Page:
When Sandra began the tour by emphasizing that this was not a pub crawl, I thought she’d be whispering to the bartenders to water down our drinks with just a bit more ice. But Sandra, once she opened up to our whoppingly large group of three young women, proved to be the most informative, amusing, and friendly tour guide I’ve had in my travels to four continents, but just so you aren’t disappointed when you aren’t seeing two Bourbon Streets at the end of it all, this is definitely not a pub crawl.
Sandra, who, like the other tour guides, caters each tour to the ages and interests of the group, began by giving a bit of drinking history about intoxicated New Orleans, and, describing the drunken antics of past New Orleanians and such factoids as how the word cocktail originated (yep, right here in New Orleans), this wasn’t your high school American history class. But, more importantly, the first drink was offered in what seemed like mere minutes after leaving the Gray Line Tours tent.
With a proper British name, a Pimm’s Cup began our drinking streak through the French Quarter. Interestingly enough, we sampled it at the Napoleon, and the gin-based aperitif, lemon juice, and 7-Up with a slice of cucumber was successful in stopping the "glisten" (not sweat, mind you) that had been covering my skin since exiting my air-conditioned hotel room. But it was only a few minutes before being told to get our booties moving, taking our plastic cups onto the street.
A whirlwind of restaurants, bars, and drinks followed. Antoine’s, the second oldest restaurant in the U.S., has been entered on my Where To Go If I Won The Lottery checklist, their concept of a private waiter you can call on their cell and who can only inherit their jobs through a family member astounding even the most seasoned foodie. Next, a drink made with Southern Comfort, fruit juices, and – prepare yourself – a thin covering of red wine at The Court of Two Sisters somehow results in a fruity but not sickingly sweet taste. After further indulging in a Super Cowboy Cocksucker (Bailey’s, butterscotch, and Southern Comfort – see a pattern here?), which we make Sandra repeat just for the hell of it, in Café Lafitte, the oldest gay bar in the US, we slowly make our way from our only stop on Bourbon Street to Tujague’s, where Sandra buys the final drink made of grenadine, pineapple juice, Sprite, and Southern Comfort, a surprisingly tasty combination, and hands out some Southern Comfort goodie bags. You won’t be seeing double yet, but, somehow, the laid-back New Orleans attitude will feel as natural as a shot of Southern Comfort.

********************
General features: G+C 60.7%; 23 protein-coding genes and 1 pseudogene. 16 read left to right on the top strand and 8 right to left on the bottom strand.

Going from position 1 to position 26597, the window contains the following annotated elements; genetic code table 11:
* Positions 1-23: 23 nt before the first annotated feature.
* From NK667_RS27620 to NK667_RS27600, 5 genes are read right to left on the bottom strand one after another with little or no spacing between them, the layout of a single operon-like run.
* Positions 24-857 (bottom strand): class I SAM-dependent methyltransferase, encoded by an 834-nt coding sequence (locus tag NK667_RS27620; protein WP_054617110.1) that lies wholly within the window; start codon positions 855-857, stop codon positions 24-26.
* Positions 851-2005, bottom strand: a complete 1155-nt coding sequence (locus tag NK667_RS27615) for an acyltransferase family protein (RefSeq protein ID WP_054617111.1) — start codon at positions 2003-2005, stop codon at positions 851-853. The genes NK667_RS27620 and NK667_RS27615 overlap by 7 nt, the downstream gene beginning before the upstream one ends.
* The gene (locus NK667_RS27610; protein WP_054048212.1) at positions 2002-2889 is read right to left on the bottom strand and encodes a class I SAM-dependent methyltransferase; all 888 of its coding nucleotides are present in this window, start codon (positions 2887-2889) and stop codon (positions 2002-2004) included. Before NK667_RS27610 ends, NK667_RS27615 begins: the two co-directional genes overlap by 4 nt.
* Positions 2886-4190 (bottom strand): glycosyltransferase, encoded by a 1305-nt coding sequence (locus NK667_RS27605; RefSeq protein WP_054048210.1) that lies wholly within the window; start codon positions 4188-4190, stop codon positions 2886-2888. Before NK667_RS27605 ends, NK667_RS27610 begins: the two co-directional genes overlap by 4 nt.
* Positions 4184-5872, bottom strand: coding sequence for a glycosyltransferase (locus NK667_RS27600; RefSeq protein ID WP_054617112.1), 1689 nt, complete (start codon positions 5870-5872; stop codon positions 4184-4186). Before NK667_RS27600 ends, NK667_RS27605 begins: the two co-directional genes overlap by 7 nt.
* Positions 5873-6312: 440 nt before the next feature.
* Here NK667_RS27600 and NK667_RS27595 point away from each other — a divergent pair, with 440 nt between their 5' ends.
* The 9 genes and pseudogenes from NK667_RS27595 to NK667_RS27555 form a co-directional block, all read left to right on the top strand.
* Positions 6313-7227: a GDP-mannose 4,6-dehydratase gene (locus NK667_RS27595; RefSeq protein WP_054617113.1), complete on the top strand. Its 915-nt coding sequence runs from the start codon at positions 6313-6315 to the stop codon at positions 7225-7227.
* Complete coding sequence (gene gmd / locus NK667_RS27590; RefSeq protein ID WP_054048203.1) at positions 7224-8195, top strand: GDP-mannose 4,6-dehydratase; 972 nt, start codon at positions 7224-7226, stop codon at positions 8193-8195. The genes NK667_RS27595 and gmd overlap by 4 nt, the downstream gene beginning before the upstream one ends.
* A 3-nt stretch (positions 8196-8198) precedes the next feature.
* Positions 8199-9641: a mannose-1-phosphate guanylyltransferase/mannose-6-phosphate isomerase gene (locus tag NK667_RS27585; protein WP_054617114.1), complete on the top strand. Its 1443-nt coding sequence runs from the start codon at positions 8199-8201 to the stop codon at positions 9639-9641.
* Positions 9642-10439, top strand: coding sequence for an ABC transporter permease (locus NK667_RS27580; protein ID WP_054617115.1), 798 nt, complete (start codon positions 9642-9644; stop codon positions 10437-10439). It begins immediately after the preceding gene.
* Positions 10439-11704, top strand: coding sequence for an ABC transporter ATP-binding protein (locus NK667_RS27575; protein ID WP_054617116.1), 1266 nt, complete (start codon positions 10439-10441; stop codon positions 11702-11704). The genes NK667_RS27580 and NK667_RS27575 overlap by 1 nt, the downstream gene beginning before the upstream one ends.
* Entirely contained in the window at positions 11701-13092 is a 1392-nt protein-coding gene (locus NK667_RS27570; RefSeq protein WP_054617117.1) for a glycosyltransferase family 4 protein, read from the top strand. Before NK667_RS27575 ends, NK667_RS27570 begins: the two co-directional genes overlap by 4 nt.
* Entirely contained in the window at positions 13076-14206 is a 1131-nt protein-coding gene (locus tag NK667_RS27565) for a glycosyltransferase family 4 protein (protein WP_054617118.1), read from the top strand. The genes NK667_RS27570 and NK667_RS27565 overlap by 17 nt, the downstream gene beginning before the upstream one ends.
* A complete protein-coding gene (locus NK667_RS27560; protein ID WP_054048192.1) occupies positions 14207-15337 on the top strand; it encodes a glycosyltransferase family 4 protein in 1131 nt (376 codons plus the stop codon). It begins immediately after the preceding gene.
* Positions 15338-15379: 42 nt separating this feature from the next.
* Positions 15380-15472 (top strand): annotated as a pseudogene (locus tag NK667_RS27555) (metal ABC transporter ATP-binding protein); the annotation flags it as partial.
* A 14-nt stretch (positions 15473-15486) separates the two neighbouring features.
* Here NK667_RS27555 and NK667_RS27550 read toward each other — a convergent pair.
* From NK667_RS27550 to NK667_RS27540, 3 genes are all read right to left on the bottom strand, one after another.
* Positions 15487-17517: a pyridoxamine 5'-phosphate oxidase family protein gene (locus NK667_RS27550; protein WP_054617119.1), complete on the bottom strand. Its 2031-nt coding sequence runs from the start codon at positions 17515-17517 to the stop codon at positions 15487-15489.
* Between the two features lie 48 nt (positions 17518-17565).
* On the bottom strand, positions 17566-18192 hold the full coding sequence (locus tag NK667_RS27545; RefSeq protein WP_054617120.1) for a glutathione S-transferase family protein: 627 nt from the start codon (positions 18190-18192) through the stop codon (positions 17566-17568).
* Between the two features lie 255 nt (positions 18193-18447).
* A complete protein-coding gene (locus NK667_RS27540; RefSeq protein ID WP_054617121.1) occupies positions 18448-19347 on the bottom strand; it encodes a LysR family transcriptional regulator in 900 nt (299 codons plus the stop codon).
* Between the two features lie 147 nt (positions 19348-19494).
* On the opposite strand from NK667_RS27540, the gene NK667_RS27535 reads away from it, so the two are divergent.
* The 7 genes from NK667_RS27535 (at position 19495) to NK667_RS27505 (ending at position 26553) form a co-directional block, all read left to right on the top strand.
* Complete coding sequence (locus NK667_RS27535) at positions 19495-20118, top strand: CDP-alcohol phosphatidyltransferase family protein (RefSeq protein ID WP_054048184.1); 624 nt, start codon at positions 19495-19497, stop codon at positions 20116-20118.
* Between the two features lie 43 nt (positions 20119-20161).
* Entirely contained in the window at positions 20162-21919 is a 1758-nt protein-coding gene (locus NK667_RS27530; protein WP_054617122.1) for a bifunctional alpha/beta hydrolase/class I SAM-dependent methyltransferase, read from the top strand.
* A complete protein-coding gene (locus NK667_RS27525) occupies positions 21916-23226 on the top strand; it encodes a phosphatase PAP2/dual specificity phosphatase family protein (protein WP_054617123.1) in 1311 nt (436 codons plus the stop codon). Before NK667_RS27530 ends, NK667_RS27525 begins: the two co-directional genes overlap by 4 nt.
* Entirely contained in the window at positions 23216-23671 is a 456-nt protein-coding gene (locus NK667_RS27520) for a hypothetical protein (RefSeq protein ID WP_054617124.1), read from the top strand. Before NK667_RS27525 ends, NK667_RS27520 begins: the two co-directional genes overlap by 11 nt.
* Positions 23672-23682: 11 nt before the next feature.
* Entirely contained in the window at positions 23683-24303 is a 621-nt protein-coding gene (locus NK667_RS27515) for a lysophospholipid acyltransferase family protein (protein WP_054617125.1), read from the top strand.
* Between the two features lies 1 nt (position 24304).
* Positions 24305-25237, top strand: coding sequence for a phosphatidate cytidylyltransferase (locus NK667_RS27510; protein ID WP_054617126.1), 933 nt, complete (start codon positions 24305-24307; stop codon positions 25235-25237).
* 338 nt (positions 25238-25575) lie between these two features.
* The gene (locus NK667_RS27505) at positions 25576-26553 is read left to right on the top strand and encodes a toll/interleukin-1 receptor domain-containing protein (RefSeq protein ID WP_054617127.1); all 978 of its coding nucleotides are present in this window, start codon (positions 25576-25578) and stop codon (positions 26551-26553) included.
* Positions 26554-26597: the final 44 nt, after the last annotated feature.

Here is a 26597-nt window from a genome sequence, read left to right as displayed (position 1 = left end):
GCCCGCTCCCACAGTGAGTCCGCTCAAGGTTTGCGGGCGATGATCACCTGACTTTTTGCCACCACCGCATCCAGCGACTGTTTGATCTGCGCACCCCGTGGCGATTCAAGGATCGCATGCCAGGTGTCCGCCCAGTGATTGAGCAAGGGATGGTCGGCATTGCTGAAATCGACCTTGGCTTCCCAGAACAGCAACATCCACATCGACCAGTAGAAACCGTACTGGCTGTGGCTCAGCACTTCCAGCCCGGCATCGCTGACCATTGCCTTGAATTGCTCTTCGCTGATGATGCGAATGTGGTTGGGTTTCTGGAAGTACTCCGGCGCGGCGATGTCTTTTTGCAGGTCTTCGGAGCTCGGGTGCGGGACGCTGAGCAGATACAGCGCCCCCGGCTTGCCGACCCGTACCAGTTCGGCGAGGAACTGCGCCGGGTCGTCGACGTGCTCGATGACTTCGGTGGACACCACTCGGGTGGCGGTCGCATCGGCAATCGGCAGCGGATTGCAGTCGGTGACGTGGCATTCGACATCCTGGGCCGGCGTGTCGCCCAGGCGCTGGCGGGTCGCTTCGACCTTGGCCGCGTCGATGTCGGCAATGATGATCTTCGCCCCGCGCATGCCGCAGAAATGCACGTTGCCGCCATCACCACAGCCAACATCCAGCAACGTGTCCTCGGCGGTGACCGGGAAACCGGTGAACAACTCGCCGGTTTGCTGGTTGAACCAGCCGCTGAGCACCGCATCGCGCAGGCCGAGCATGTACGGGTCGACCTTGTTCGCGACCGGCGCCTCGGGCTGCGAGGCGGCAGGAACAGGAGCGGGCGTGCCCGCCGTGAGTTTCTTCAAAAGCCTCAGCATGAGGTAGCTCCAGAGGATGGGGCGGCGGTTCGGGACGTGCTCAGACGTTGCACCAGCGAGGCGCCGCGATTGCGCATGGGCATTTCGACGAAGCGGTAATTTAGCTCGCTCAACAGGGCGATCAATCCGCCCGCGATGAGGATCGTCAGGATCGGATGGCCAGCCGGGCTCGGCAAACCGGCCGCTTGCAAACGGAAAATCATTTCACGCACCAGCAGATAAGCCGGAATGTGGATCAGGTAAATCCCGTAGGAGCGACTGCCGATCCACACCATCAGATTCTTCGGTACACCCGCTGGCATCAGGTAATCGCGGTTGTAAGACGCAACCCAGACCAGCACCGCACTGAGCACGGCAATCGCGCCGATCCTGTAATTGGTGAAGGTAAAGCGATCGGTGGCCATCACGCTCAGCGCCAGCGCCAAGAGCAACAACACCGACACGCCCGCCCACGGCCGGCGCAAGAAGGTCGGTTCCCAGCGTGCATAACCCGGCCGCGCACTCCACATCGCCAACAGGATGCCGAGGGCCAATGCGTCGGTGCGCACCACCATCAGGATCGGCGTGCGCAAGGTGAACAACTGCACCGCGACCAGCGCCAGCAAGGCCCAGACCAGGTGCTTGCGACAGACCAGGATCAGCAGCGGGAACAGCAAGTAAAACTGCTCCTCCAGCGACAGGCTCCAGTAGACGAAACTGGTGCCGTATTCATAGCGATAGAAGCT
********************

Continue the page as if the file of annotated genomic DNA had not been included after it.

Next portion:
Results 1-4of 4 Reviews
Brooklyn, New York
June 16, 2005
From journal New Orleans without Bourbon
Ponca City, Oklahoma
May 17, 2005
I enjoyed this tour greatly. It was very interesting and informative. You will be on your feet for the whole 2 hours, so you should wear comfortable shoes.
You will also want to take into account the time of year you are visiting. I went in May, when the temperature was upper 80s, with about 95% humidity. That, by New Orleans standards, is only the beginning of hot. So, if you are going in the latter part of summer, dress according and consider an umbrella to shield the sun. There won’t be a lot of places for shade.
From journal New Orleans
April 12, 2005
Other highlights are the last three remaining buildings from Storyville and lots of jazz information for the enthusiast. For Louis Armstrong fans, it’s a must. The tour also includes a stop at Coffee, Friends and …, run by Carl Meyer. Located on Burgundy Street, it caters to a lot of gay clientele. Gray Line includes a drink of your choice and a cookie or pastry in the price of the tour.
From journal Addiction to New Orleans!!!